Auckland cenotaph

The cenotaph in front of the Auckland War Memorial Museum has a Category 1 listing from Heritage New Zealand.

The first Auckland cenotaph was a temporary structure made of wood and plaster. A scaled-down replica of the cenotaph in Whitehall, London, designed by Edward Lutyens, it was first erected in front of the Auckland Town Hall for Anzac Day 1922.

Mourners laid wreaths at the foot of the cenotaph before and after the Anzac Day service in the Town Hall. The cenotaph was then dismantled and stored in the basement of the town hall until the next Anzac Day.

In 1928 the Returned Soldiers’ Association proposed the erection of a permanent cenotaph at the new Auckland War Memorial Museum. The proposal was adopted, and the Anglican Archbishop of Auckland, Walter Averill, consecrated the cenotaph in the court of honour below the museum on 28 November 1929. Later in the ceremony Governor-General Sir Charles Fergusson formally opened the museum itself.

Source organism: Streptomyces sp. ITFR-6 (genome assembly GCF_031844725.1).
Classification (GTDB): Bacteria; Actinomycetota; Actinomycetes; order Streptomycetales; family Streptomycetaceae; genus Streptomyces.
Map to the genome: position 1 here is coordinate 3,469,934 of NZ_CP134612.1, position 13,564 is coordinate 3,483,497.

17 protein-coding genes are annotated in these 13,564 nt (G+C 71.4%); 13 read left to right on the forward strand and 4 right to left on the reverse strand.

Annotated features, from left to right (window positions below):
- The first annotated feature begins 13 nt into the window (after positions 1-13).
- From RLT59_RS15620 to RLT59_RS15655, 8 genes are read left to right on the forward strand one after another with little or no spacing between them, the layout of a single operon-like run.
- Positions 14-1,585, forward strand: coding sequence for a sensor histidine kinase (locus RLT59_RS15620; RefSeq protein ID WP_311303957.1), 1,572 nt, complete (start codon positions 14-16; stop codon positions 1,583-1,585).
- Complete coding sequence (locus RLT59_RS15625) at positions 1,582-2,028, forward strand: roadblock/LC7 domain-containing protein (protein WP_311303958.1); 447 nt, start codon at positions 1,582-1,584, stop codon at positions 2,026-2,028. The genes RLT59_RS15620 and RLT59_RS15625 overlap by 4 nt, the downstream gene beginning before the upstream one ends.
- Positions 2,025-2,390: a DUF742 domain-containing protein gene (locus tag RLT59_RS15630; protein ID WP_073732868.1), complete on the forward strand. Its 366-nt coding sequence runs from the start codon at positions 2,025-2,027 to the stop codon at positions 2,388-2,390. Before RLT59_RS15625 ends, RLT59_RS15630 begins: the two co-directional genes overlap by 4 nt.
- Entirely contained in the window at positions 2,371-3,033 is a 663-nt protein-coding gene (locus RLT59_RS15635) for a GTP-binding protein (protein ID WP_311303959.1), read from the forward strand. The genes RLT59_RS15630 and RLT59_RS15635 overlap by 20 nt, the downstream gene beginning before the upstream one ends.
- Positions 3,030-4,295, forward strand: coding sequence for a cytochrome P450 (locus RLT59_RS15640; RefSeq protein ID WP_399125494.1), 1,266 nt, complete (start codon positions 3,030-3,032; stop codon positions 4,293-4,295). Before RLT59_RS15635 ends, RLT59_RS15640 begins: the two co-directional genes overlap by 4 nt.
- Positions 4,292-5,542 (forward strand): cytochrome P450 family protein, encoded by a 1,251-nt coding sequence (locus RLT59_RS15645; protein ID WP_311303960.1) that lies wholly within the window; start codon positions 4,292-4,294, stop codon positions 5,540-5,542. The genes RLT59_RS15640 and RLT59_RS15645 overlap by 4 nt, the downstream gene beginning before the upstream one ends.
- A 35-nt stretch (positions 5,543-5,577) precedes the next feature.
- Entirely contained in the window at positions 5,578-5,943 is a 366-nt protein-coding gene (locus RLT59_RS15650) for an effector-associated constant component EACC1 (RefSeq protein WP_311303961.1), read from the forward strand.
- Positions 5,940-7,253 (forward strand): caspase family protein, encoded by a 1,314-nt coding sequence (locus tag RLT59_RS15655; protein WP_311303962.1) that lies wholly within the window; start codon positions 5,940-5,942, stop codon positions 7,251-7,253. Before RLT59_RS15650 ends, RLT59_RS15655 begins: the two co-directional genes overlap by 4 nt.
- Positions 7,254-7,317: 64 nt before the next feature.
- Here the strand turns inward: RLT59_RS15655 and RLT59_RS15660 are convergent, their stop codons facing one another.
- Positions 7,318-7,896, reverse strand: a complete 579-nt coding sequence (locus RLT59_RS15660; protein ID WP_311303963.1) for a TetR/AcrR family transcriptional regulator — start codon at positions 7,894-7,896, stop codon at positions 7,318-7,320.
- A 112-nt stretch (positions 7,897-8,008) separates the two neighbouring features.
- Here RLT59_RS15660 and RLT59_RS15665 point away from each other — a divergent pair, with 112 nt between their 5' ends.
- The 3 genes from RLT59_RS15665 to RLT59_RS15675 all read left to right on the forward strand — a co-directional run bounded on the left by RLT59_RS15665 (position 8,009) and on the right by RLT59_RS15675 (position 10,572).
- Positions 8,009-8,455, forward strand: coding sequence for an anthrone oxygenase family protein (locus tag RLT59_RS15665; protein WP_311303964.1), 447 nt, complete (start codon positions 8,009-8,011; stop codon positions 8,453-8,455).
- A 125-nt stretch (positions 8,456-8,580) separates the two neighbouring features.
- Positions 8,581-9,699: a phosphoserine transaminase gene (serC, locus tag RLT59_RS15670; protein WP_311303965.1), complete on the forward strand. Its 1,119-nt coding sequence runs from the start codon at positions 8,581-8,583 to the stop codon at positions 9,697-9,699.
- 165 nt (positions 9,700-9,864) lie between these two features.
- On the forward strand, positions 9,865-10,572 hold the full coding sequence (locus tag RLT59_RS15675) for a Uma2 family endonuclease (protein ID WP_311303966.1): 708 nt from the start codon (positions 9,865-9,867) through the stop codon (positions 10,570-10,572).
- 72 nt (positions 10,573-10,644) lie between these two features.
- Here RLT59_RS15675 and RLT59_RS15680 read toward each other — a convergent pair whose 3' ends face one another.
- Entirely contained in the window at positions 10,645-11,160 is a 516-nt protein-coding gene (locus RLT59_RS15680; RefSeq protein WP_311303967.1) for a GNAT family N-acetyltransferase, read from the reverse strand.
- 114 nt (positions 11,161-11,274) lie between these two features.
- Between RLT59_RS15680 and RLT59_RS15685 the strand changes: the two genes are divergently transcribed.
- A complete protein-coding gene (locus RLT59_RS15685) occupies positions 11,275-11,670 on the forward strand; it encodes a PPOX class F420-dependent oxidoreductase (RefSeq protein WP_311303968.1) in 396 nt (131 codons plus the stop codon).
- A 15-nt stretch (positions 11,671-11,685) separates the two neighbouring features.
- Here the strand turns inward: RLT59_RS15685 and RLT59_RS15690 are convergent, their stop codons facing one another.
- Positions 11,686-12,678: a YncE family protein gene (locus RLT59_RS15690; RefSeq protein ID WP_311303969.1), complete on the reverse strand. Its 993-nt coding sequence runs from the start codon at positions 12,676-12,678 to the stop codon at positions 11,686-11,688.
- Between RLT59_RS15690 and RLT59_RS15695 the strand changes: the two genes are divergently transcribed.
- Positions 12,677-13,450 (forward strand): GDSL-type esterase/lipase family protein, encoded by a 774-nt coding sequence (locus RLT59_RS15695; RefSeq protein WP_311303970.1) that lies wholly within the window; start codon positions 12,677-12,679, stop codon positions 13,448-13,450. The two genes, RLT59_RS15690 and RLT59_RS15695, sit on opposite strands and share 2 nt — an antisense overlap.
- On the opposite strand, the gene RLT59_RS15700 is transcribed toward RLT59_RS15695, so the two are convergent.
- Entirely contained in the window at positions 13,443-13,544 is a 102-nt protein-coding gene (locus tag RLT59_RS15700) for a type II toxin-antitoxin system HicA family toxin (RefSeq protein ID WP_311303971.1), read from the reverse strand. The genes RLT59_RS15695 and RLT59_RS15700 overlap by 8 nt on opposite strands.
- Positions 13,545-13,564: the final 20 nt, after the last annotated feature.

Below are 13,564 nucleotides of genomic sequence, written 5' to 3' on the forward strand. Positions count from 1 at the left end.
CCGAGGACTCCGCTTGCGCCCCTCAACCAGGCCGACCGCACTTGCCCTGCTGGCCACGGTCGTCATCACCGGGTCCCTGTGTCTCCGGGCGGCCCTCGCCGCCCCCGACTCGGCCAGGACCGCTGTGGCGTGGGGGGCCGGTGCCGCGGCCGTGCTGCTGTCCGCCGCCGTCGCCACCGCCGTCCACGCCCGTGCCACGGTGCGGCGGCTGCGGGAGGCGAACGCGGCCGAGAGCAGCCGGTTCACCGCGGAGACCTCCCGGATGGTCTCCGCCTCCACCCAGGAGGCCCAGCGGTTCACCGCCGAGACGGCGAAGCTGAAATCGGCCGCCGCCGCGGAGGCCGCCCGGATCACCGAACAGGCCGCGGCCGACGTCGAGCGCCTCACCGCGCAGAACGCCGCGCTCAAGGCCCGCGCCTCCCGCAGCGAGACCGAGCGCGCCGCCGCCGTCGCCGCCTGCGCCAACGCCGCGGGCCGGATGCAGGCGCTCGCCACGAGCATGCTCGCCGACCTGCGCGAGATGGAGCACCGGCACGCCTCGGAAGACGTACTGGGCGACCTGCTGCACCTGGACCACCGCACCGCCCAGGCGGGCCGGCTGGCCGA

The permanent cenotaph, the plans for which were drawn up by Grierson, Aimer and Draffin, the architects of the museum, was also a replica of the Whitehall cenotaph, set on a foundation of Coromandel granite and constructed of concrete faced with Portland stone.

Auckland’s Anzac Day ceremony was first held at the cenotaph on 25 April 1930.

The cenotaph is inscribed with the words ‘THE GLORIOUS DEAD’ and the dates MCMXIV [1914] and MCMXVIII [1918]. The names of the fallen are listed inside the Auckland War Memorial Museum.

Sources: ‘The White Shrine’, NZ Herald, 26/4/1922, p. 9; ‘The Glorious Dead’, Auckland Star, 26/4/1922, p. 7; ‘Cenotaph Wanted’, Auckland Star, 27/4/1928, p. 9; ‘Opening of Museum’, Auckland Star, 6/11/1929, p. 11; ‘Services on Friday’, Auckland Star, 23/4/1930, p. 10; ‘At the Cenotaph’, Auckland Star, 26/4/1930, p. 10; H.E. Vaile, Auckland War Memorial Museum, Domain Hill, Auckland, 1929; The Centennial History of the Auckland Institute & Museum, ed. A.W.B. Powell, Auckland, 1967, pp. 25-9; Auckland War Memorial Museum: An Architectural History, Auckland, 1997, pp. 5-6; Richard Wolfe, A Noble Prospect: 75 Years of the Auckland War Memorial Museum Building, Auckland, 2004, pp. 28-33.

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